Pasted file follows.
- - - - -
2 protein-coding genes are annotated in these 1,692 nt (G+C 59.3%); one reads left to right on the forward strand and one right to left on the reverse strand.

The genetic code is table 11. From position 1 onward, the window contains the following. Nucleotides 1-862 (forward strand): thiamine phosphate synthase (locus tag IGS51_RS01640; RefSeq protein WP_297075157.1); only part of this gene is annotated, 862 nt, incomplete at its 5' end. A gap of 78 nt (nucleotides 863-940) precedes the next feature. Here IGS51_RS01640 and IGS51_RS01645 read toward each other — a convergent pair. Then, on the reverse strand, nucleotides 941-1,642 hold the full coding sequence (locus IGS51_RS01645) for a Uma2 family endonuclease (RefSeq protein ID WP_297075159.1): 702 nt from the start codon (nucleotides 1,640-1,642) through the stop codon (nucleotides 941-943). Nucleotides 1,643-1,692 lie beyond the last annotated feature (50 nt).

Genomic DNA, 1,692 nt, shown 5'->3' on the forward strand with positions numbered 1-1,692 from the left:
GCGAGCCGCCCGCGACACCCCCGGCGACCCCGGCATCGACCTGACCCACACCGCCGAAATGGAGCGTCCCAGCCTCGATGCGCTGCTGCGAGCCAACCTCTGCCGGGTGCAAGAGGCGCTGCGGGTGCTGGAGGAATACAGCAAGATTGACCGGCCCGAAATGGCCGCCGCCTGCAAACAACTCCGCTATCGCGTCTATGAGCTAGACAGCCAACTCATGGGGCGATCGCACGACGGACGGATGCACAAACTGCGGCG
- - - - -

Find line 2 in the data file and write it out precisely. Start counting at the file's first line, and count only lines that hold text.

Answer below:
The genetic code is table 11. From position 1 onward, the window contains the following. Nucleotides 1-862 (forward strand): thiamine phosphate synthase (locus tag IGS51_RS01640; RefSeq protein WP_297075157.1); only part of this gene is annotated, 862 nt, incomplete at its 5' end. A gap of 78 nt (nucleotides 863-940) precedes the next feature. Here IGS51_RS01640 and IGS51_RS01645 read toward each other — a convergent pair. Then, on the reverse strand, nucleotides 941-1,642 hold the full coding sequence (locus IGS51_RS01645) for a Uma2 family endonuclease (RefSeq protein ID WP_297075159.1): 702 nt from the start codon (nucleotides 1,640-1,642) through the stop codon (nucleotides 941-943). Nucleotides 1,643-1,692 lie beyond the last annotated feature (50 nt).